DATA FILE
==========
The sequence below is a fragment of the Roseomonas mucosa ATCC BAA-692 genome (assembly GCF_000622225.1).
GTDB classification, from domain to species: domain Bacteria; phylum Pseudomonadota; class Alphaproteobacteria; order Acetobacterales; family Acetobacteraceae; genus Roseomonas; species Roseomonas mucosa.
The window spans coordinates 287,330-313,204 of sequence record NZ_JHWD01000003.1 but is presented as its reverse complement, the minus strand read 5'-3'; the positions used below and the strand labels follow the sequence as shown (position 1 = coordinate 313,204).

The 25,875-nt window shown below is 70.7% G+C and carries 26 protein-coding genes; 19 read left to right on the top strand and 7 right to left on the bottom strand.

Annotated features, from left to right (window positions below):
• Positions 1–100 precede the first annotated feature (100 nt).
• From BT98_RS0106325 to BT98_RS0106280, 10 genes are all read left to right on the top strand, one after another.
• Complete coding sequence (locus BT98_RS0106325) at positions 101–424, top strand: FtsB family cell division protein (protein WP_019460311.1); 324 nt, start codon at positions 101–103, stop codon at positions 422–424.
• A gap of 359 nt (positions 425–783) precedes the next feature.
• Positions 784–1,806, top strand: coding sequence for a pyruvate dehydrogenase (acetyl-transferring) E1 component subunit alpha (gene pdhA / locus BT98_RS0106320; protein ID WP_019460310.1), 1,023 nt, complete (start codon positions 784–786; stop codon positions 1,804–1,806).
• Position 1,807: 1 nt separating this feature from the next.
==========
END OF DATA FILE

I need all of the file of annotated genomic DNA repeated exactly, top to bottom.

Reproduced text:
The sequence below is a fragment of the Roseomonas mucosa ATCC BAA-692 genome (assembly GCF_000622225.1).
GTDB classification, from domain to species: domain Bacteria; phylum Pseudomonadota; class Alphaproteobacteria; order Acetobacterales; family Acetobacteraceae; genus Roseomonas; species Roseomonas mucosa.
The window spans coordinates 287,330-313,204 of sequence record NZ_JHWD01000003.1 but is presented as its reverse complement, the minus strand read 5'-3'; the positions used below and the strand labels follow the sequence as shown (position 1 = coordinate 313,204).

The 25,875-nt window shown below is 70.7% G+C and carries 26 protein-coding genes; 19 read left to right on the top strand and 7 right to left on the bottom strand.

Annotated features, from left to right (window positions below):
• Positions 1–100 precede the first annotated feature (100 nt).
• From BT98_RS0106325 to BT98_RS0106280, 10 genes are all read left to right on the top strand, one after another.
• Complete coding sequence (locus BT98_RS0106325) at positions 101–424, top strand: FtsB family cell division protein (protein WP_019460311.1); 324 nt, start codon at positions 101–103, stop codon at positions 422–424.
• A gap of 359 nt (positions 425–783) precedes the next feature.
• Positions 784–1,806, top strand: coding sequence for a pyruvate dehydrogenase (acetyl-transferring) E1 component subunit alpha (gene pdhA / locus BT98_RS0106320; protein ID WP_019460310.1), 1,023 nt, complete (start codon positions 784–786; stop codon positions 1,804–1,806).
• Position 1,807: 1 nt separating this feature from the next.